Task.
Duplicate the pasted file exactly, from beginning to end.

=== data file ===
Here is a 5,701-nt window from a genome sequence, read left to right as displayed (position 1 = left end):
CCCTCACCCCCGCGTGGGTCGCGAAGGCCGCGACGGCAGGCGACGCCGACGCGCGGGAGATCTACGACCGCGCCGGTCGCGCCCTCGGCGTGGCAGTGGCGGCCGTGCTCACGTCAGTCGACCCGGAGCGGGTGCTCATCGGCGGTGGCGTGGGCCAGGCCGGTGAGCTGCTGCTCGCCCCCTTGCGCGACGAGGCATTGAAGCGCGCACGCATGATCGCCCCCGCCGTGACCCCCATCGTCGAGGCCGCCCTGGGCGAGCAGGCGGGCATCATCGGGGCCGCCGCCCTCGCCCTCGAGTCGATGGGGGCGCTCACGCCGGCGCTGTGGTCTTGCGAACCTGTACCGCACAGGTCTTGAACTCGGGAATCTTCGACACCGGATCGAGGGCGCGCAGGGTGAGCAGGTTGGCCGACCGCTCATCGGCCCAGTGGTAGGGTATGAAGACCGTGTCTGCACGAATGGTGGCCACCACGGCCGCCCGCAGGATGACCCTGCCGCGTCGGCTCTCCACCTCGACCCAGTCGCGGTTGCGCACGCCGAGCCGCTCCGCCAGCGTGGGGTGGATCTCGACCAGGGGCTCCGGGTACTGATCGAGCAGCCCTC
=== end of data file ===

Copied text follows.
Here is a 5,701-nt window from a genome sequence, read left to right as displayed (position 1 = left end):
CCCTCACCCCCGCGTGGGTCGCGAAGGCCGCGACGGCAGGCGACGCCGACGCGCGGGAGATCTACGACCGCGCCGGTCGCGCCCTCGGCGTGGCAGTGGCGGCCGTGCTCACGTCAGTCGACCCGGAGCGGGTGCTCATCGGCGGTGGCGTGGGCCAGGCCGGTGAGCTGCTGCTCGCCCCCTTGCGCGACGAGGCATTGAAGCGCGCACGCATGATCGCCCCCGCCGTGACCCCCATCGTCGAGGCCGCCCTGGGCGAGCAGGCGGGCATCATCGGGGCCGCCGCCCTCGCCCTCGAGTCGATGGGGGCGCTCACGCCGGCGCTGTGGTCTTGCGAACCTGTACCGCACAGGTCTTGAACTCGGGAATCTTCGACACCGGATCGAGGGCGCGCAGGGTGAGCAGGTTGGCCGACCGCTCATCGGCCCAGTGGTAGGGTATGAAGACCGTGTCTGCACGAATGGTGGCCACCACGGCCGCCCGCAGGATGACCCTGCCGCGTCGGCTCTCCACCTCGACCCAGTCGCGGTTGCGCACGCCGAGCCGCTCCGCCAGCGTGGGGTGGATCTCGACCAGGGGCTCCGGGTACTGATCGAGCAGCCCTC